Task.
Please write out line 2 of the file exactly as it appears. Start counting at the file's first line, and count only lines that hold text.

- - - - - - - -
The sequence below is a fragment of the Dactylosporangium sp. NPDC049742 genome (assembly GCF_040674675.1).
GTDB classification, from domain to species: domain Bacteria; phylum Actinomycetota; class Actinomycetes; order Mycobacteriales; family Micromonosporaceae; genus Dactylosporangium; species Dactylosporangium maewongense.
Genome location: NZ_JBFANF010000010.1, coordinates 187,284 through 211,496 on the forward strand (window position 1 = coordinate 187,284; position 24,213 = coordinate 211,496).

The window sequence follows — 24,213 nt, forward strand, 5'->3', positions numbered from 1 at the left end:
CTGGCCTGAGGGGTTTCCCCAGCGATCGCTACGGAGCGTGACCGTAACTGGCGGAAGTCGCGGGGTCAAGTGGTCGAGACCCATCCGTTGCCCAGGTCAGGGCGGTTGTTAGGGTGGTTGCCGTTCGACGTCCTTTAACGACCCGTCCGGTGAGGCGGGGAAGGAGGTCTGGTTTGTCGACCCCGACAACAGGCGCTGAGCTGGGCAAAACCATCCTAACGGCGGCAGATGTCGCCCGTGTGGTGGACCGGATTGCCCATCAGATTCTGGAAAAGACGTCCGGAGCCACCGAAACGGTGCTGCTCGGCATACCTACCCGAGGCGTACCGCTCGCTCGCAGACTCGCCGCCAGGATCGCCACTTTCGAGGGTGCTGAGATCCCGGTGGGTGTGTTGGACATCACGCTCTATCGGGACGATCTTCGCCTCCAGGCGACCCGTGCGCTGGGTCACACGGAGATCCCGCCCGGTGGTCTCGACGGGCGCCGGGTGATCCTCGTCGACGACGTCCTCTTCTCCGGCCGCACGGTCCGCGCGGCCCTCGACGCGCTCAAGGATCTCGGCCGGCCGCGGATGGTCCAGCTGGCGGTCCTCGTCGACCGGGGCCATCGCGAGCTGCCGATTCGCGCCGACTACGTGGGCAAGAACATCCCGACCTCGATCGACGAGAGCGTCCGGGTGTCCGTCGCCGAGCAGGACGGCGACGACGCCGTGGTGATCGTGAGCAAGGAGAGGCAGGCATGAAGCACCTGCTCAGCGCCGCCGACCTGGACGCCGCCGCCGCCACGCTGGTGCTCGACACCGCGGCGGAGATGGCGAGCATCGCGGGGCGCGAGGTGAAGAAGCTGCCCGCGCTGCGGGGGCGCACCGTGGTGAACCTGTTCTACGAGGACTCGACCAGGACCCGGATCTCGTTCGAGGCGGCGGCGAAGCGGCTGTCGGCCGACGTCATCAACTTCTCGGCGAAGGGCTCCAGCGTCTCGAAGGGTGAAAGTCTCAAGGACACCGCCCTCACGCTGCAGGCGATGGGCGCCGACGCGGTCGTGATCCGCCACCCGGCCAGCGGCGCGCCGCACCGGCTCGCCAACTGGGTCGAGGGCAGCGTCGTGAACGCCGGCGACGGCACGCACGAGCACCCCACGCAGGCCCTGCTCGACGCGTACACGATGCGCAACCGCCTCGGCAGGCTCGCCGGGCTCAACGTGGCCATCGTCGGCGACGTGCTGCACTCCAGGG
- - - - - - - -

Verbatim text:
GTDB classification, from domain to species: domain Bacteria; phylum Actinomycetota; class Actinomycetes; order Mycobacteriales; family Micromonosporaceae; genus Dactylosporangium; species Dactylosporangium maewongense.